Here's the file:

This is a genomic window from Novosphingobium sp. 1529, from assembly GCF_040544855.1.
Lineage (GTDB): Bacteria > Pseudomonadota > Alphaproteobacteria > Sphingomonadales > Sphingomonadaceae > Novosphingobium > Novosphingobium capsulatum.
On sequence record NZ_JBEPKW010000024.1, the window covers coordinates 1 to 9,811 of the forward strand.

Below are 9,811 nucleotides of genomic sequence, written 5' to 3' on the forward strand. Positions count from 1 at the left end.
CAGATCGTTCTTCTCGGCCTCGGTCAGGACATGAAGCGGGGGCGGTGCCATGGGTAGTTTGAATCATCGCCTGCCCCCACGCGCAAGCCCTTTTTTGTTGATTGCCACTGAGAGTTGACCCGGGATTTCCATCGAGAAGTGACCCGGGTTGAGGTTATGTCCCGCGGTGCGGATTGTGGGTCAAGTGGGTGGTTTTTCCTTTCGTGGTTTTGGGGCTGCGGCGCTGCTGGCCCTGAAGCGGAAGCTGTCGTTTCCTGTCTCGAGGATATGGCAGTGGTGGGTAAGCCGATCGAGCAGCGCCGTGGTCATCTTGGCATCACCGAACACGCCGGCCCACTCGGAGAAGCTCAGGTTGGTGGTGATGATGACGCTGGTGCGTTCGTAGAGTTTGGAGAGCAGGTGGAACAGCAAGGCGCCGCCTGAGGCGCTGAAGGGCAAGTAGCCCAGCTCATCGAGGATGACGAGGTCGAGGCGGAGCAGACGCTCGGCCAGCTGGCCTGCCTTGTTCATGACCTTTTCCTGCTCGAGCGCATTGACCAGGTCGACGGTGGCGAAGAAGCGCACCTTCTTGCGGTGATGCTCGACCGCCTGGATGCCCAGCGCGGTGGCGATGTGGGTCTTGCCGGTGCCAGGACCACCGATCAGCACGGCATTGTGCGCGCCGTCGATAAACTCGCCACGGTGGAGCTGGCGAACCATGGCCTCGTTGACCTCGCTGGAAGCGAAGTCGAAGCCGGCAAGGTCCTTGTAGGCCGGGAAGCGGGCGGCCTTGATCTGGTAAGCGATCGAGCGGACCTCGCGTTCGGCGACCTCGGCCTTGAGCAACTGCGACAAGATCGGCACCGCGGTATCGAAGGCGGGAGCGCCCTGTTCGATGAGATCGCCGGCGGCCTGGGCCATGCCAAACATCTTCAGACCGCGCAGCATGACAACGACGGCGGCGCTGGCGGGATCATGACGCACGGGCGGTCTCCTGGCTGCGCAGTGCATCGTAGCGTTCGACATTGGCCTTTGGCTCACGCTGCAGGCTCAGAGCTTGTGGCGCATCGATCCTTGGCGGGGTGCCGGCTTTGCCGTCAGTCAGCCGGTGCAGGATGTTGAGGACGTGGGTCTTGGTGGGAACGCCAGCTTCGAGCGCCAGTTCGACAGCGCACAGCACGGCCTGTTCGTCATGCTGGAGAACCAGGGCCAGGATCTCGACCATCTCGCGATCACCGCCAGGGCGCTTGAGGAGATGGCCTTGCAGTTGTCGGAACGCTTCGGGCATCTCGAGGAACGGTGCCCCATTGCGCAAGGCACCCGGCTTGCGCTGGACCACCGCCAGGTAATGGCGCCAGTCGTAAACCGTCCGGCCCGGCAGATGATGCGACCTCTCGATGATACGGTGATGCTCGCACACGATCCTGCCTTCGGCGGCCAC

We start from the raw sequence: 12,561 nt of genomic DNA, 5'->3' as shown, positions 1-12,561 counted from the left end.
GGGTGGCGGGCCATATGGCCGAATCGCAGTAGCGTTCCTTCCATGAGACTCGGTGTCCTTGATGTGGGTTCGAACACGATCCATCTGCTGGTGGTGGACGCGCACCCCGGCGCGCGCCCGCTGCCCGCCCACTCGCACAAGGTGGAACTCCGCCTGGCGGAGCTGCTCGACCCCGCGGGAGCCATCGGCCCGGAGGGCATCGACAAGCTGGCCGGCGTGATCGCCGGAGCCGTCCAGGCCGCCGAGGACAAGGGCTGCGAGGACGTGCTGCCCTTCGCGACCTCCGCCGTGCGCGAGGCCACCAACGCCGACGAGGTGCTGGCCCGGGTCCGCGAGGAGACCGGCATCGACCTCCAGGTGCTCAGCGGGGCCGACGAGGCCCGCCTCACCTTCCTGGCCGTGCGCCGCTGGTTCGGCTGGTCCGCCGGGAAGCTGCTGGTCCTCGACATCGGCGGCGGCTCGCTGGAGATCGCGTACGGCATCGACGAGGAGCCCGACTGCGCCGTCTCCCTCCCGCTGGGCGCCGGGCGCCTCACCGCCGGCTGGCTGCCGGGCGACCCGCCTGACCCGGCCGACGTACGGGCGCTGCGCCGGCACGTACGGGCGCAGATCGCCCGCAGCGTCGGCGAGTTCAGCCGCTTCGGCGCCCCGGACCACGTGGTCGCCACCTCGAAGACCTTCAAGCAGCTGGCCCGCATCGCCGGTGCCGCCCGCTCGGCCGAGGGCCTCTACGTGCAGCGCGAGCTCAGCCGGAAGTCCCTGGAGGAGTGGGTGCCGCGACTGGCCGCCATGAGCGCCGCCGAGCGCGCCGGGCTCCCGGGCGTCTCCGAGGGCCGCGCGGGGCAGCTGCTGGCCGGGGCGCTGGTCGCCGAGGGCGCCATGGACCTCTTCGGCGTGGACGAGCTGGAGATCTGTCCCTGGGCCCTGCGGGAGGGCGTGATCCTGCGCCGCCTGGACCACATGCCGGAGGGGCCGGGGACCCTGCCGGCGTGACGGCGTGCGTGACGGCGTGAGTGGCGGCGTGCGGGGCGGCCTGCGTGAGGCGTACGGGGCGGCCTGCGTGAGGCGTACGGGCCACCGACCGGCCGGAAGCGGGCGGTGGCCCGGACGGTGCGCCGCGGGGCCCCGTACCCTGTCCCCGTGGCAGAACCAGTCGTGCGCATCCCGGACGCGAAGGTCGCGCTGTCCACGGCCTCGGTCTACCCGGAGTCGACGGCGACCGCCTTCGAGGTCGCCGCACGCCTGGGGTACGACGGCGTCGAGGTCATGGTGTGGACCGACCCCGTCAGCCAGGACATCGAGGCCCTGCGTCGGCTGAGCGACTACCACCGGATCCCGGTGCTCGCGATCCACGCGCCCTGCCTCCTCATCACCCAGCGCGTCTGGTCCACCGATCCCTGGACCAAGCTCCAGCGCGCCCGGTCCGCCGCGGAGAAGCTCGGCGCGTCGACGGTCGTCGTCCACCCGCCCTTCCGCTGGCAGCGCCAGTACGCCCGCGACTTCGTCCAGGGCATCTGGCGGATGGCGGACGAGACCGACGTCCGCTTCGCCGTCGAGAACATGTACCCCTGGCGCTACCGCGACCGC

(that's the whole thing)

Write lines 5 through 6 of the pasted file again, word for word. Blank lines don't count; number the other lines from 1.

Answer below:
CAGATCGTTCTTCTCGGCCTCGGTCAGGACATGAAGCGGGGGCGGTGCCATGGGTAGTTTGAATCATCGCCTGCCCCCACGCGCAAGCCCTTTTTTGTTGATTGCCACTGAGAGTTGACCCGGGATTTCCATCGAGAAGTGACCCGGGTTGAGGTTATGTCCCGCGGTGCGGATTGTGGGTCAAGTGGGTGGTTTTTCCTTTCGTGGTTTTGGGGCTGCGGCGCTGCTGGCCCTGAAGCGGAAGCTGTCGTTTCCTGTCTCGAGGATATGGCAGTGGTGGGTAAGCCGATCGAGCAGCGCCGTGGTCATCTTGGCATCACCGAACACGCCGGCCCACTCGGAGAAGCTCAGGTTGGTGGTGATGATGACGCTGGTGCGTTCGTAGAGTTTGGAGAGCAGGTGGAACAGCAAGGCGCCGCCTGAGGCGCTGAAGGGCAAGTAGCCCAGCTCATCGAGGATGACGAGGTCGAGGCGGAGCAGACGCTCGGCCAGCTGGCCTGCCTTGTTCATGACCTTTTCCTGCTCGAGCGCATTGACCAGGTCGACGGTGGCGAAGAAGCGCACCTTCTTGCGGTGATGCTCGACCGCCTGGATGCCCAGCGCGGTGGCGATGTGGGTCTTGCCGGTGCCAGGACCACCGATCAGCACGGCATTGTGCGCGCCGTCGATAAACTCGCCACGGTGGAGCTGGCGAACCATGGCCTCGTTGACCTCGCTGGAAGCGAAGTCGAAGCCGGCAAGGTCCTTGTAGGCCGGGAAGCGGGCGGCCTTGATCTGGTAAGCGATCGAGCGGACCTCGCGTTCGGCGACCTCGGCCTTGAGCAACTGCGACAAGATCGGCACCGCGGTATCGAAGGCGGGAGCGCCCTGTTCGATGAGATCGCCGGCGGCCTGGGCCATGCCAAACATCTTCAGACCGCGCAGCATGACAACGACGGCGGCGCTGGCGGGATCATGACGCACGGGCGGTCTCCTGGCTGCGCAGTGCATCGTAGCGTTCGACATTGGCCTTTGGCTCACGCTGCAGGCTCAGAGCTTGTGGCGCATCGATCCTTGGCGGGGTGCCGGCTTTGCCGTCAGTCAGCCGGTGCAGGATGTTGAGGACGTGGGTCTTGGTGGGAACGCCAGCTTCGAGCGCCAGTTCGACAGCGCACAGCACGGCCTGTTCGTCATGCTGGAGAACCAGGGCCAGGATCTCGACCATCTCGCGATCACCGCCAGGGCGCTTGAGGAGATGGCCTTGCAGTTGTCGGAACGCTTCGGGCATCTCGAGGAACGGTGCCCCATTGCGCAAGGCACCCGGCTTGCGCTGGACCACCGCCAGGTAATGGCGCCAGTCGTAAACCGTCCGGCCCGGCAGATGATGCGACCTCTCGATGATACGGTGATGCTCGCACACGATCCTGCCTTCGGCGGCCAC

We start from the raw sequence: 12,561 nt of genomic DNA, 5'->3' as shown, positions 1-12,561 counted from the left end.